SPUR Sponsors Seven State Bills to Make Housing More Affordable

capitol building

Photo by Sergio Ruiz

SPUR is championing a budget request, three Senate bills, and six Assembly bills that would speed development of affordable housing in the Bay Area.


We are joining with other housing advocates across the state to support a $7.9 billion budget request that would provide major investments in affordable housing and funding for homelessness solutions.


With allies in the California Home Building Alliance, we are advocating for passage of two senate bills: SB 423 (Wiener), which would permanently extend a landmark law, enacted in 2017, to streamline housing approvals, and SB 4 (Wiener), which would allow affordable housing to be built by-right on the property of private colleges and religious institutions. By-right approvals allow projects that meet all current planning, zoning, and objective design and development standards to move forward without discretionary project review by various boards and commissions.

In addition to supporting the budget request and dozens of other pro-housing production bills, SPUR is sponsoring seven other bills aimed at incentivizing housing production for low- and moderate-income residents and quick-build midterm housing solutions for people experiencing homelessness.


AB 1287 (Alvarez) builds on SPUR’s work to facilitate development of housing for moderate- and middle-income residents. The bill would provide six incentives and concessions for housing projects that include moderate-income units in addition to the maximum number of lower-income, deed-restricted units currently in state density bonus law (DBL) and would allow such projects an additional 50% increase in density. The bill also extends DBL to projects in the coastal zone — projects often thwarted by discretionary approvals under local coastal programs. Co-sponsoring the bill with SPUR are Circulate San Diego and the Bay Area Council.


AB 1633 (Ting) would amend the Housing Accountability Act (HAA) to clarify that it is a violation of the act for a local jurisdiction to act in bad faith by denying or withholding an environmental clearance to which an urban infill housing development is legally entitled absent substantial evidence in the record justifying the need for additional environmental study. Currently, project applicants have no remedy under the California Environmental Quality Act when a jurisdiction abuses its discretion to delay or deny a project approval. Co-sponsoring AB 1633 with SPUR are the Bay Area Council and California YIMBY.


AB 821 (Grayson) addresses what can be years-long delays in updates of a city’s zoning code to be consistent with the land use element of its general plan — delays that can hold up proposed development and potentially expose it to litigation. AB 821 creates a specific written notification process and time limit for jurisdictions to align their zoning code with the land use element of the general plan when there is a live project application. If the time limit is exceeded, projects could proceed using the land use designation and density in the general plan. Recently enacted law allows projects that are at least two-thirds residential to proceed in this way when a city’s zoning code has yet to reflect the city’s land use element. AB 821 would allow mixed-use and other projects to also proceed in this circumstance, again subject to the land use designation and density in the general plan.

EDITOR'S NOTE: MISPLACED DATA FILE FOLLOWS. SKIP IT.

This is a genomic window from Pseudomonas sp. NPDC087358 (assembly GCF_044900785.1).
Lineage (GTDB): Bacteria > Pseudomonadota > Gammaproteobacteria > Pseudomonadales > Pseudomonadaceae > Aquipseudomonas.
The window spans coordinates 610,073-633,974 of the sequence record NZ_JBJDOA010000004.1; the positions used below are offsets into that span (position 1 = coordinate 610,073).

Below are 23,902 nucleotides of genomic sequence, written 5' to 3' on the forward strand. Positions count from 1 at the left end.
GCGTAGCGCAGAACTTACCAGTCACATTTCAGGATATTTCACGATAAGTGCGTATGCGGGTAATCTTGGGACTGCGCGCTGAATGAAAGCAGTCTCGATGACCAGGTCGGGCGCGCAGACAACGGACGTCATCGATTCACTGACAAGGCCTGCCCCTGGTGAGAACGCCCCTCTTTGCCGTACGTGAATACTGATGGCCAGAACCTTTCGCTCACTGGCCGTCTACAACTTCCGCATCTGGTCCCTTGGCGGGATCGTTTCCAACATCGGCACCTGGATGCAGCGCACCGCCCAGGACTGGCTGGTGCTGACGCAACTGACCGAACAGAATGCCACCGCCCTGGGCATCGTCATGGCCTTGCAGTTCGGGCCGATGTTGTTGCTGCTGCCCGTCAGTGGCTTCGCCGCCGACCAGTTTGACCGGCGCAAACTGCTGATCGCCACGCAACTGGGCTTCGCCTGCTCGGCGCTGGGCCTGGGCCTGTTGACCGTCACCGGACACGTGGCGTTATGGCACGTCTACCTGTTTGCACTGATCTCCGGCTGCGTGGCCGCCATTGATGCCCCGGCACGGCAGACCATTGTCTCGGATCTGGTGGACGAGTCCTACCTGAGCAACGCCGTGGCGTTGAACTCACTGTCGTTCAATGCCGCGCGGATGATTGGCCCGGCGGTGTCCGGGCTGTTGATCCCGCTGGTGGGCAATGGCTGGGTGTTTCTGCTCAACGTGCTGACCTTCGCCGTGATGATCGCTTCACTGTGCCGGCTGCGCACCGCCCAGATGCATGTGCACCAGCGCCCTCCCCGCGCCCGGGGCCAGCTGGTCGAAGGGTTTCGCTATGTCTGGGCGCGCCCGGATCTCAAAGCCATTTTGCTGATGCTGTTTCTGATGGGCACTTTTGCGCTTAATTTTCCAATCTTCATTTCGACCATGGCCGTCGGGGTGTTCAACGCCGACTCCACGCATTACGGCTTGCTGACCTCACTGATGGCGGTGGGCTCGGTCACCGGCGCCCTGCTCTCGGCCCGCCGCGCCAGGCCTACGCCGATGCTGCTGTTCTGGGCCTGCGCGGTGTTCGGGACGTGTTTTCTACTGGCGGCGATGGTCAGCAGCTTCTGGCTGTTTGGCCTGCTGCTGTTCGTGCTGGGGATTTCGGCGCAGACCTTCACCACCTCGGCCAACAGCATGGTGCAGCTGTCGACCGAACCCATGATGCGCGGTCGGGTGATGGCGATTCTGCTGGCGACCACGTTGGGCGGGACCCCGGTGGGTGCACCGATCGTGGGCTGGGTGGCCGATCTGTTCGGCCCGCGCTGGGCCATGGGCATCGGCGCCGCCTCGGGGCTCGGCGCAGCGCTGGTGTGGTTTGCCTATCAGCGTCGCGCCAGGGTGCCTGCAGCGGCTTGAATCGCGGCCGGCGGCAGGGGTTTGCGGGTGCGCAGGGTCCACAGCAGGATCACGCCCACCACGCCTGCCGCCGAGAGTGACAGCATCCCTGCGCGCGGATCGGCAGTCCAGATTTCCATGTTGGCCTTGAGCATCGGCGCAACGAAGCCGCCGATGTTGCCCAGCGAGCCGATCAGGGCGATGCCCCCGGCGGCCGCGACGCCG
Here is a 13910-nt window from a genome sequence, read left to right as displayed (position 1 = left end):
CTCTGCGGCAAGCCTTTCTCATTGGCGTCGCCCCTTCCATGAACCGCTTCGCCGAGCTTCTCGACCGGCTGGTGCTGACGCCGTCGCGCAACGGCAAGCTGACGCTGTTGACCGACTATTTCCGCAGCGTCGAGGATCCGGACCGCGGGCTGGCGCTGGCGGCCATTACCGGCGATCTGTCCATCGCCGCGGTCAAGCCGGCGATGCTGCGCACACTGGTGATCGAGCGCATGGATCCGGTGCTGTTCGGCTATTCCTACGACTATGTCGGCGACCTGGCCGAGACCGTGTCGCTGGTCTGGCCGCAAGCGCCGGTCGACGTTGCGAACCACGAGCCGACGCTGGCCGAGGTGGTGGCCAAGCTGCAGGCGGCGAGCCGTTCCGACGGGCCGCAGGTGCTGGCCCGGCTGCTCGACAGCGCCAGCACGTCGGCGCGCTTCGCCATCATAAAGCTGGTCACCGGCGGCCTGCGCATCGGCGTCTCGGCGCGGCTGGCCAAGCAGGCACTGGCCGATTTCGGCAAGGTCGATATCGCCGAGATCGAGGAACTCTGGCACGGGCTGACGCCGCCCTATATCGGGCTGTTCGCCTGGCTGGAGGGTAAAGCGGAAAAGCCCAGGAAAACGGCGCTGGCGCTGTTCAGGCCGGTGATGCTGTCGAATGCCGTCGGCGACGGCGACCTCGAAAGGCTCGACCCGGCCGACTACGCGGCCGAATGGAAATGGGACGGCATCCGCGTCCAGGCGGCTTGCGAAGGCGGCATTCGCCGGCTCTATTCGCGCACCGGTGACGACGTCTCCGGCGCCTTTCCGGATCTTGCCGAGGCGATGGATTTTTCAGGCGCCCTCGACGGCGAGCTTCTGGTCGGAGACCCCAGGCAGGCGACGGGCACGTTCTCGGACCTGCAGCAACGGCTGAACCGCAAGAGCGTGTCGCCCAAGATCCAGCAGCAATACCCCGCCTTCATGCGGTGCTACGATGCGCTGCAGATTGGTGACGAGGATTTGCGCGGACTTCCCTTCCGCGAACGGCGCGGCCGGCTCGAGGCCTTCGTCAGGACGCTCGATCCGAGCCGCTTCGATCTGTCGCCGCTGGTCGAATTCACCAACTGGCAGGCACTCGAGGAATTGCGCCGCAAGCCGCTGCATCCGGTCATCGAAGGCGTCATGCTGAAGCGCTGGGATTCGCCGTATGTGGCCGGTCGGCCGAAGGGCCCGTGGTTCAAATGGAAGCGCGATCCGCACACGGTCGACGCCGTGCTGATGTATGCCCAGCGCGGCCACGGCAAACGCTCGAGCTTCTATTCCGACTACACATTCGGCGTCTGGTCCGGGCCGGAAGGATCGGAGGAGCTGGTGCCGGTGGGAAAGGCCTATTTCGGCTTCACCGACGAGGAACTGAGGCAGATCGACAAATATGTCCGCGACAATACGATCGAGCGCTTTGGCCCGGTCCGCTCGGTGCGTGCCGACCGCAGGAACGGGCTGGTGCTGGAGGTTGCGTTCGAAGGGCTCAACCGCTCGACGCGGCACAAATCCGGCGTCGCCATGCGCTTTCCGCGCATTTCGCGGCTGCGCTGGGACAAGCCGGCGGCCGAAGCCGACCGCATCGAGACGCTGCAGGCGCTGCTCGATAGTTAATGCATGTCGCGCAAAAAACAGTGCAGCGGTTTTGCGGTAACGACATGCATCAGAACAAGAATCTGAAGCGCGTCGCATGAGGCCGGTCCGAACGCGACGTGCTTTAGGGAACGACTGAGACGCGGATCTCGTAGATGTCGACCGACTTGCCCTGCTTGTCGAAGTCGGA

AB 894 (Friedman) builds on SPUR’s parking reform work and our Bay Area Parking Census, which revealed that the region has approximately 2.4 parking spaces for every car and approximately 1.9 parking spaces for every resident. AB 894 would require local jurisdictions to allow underutilized parking spaces to be shared with other nearby uses and to count toward parking requirements if best practices for shared parking developed by the Urban Land Institute are followed. The bill would also require that shared parking arrangements be considered when public funds are used for new development or parking lots.


AB 911 (Schiavo) clarifies that an affordable housing developer with a right-to-purchase agreement for a property may submit an AB 721 (Bloom, 2021) application to county counsel and the county recorder to modify a restrictive covenant to allow for an affordable housing development on the property. Property owners are already allowed to submit such an application.


AB 930 (Friedman) would permit two or more local governments to jointly form a Reinvestment in Infrastructure for a Sustainable and Equitable California (RISE) district to access tax increment financing from several sources, including the state, for infrastructure and equitable development in location-efficient areas. Given that the features of this new financing tool align completely with the state’s climate, housing, and economic development goals, state funding is both necessary and appropriate. Co-sponsoring the bill with SPUR are the Council of Infill Builders and CivicWell.

SB 634 (Becker) would facilitate development of “opportunity housing” communities that provide safe, secure, and high-quality midterm housing solutions for individuals experiencing homelessness. These communities would constitute what is currently a missing rung on the housing ladder: the rung between shelter housing and permanent affordable housing. SB 634 would build this rung using a model already proven in cities across the state, including San Francisco, Rohnert Park, and Santa Barbara. Co-sponsoring the bill with SPUR are DignityMoves and the Bay Area Council.

For more information on housing-related legislation sponsored by SPUR, contact Michael Lane at [email protected].